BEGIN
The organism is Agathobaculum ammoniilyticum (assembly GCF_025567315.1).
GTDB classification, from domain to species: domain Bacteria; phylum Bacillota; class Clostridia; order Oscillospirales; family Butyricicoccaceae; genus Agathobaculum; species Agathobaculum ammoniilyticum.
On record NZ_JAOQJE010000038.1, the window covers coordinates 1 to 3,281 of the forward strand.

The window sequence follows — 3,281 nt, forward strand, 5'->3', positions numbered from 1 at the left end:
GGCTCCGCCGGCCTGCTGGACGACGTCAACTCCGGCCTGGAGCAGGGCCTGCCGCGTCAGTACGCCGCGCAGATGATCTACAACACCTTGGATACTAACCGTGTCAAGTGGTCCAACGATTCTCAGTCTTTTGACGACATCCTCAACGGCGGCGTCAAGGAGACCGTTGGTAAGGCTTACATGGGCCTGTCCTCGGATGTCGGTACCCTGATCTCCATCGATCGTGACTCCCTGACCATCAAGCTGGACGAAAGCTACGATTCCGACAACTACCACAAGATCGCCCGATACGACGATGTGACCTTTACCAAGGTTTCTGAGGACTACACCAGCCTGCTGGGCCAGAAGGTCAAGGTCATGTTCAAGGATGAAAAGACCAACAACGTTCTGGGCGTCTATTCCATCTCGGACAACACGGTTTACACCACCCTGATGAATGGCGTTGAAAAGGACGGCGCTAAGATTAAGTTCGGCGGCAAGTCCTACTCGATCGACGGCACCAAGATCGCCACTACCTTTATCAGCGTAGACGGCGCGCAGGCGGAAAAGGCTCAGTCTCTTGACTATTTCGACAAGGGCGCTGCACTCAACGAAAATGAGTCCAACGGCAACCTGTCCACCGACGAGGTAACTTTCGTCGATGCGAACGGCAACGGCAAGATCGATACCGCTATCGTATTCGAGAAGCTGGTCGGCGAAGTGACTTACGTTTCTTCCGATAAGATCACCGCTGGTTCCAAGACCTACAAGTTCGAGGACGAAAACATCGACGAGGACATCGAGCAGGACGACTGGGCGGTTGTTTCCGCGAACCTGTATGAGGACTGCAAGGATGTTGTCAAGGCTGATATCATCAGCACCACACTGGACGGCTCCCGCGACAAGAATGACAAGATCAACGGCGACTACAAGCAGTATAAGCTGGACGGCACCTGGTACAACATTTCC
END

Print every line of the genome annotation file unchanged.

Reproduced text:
The organism is Agathobaculum ammoniilyticum (assembly GCF_025567315.1).
GTDB classification, from domain to species: domain Bacteria; phylum Bacillota; class Clostridia; order Oscillospirales; family Butyricicoccaceae; genus Agathobaculum; species Agathobaculum ammoniilyticum.
On record NZ_JAOQJE010000038.1, the window covers coordinates 1 to 3,281 of the forward strand.

The window sequence follows — 3,281 nt, forward strand, 5'->3', positions numbered from 1 at the left end:
GGCTCCGCCGGCCTGCTGGACGACGTCAACTCCGGCCTGGAGCAGGGCCTGCCGCGTCAGTACGCCGCGCAGATGATCTACAACACCTTGGATACTAACCGTGTCAAGTGGTCCAACGATTCTCAGTCTTTTGACGACATCCTCAACGGCGGCGTCAAGGAGACCGTTGGTAAGGCTTACATGGGCCTGTCCTCGGATGTCGGTACCCTGATCTCCATCGATCGTGACTCCCTGACCATCAAGCTGGACGAAAGCTACGATTCCGACAACTACCACAAGATCGCCCGATACGACGATGTGACCTTTACCAAGGTTTCTGAGGACTACACCAGCCTGCTGGGCCAGAAGGTCAAGGTCATGTTCAAGGATGAAAAGACCAACAACGTTCTGGGCGTCTATTCCATCTCGGACAACACGGTTTACACCACCCTGATGAATGGCGTTGAAAAGGACGGCGCTAAGATTAAGTTCGGCGGCAAGTCCTACTCGATCGACGGCACCAAGATCGCCACTACCTTTATCAGCGTAGACGGCGCGCAGGCGGAAAAGGCTCAGTCTCTTGACTATTTCGACAAGGGCGCTGCACTCAACGAAAATGAGTCCAACGGCAACCTGTCCACCGACGAGGTAACTTTCGTCGATGCGAACGGCAACGGCAAGATCGATACCGCTATCGTATTCGAGAAGCTGGTCGGCGAAGTGACTTACGTTTCTTCCGATAAGATCACCGCTGGTTCCAAGACCTACAAGTTCGAGGACGAAAACATCGACGAGGACATCGAGCAGGACGACTGGGCGGTTGTTTCCGCGAACCTGTATGAGGACTGCAAGGATGTTGTCAAGGCTGATATCATCAGCACCACACTGGACGGCTCCCGCGACAAGAATGACAAGATCAACGGCGACTACAAGCAGTATAAGCTGGACGGCACCTGGTACAACATTTCC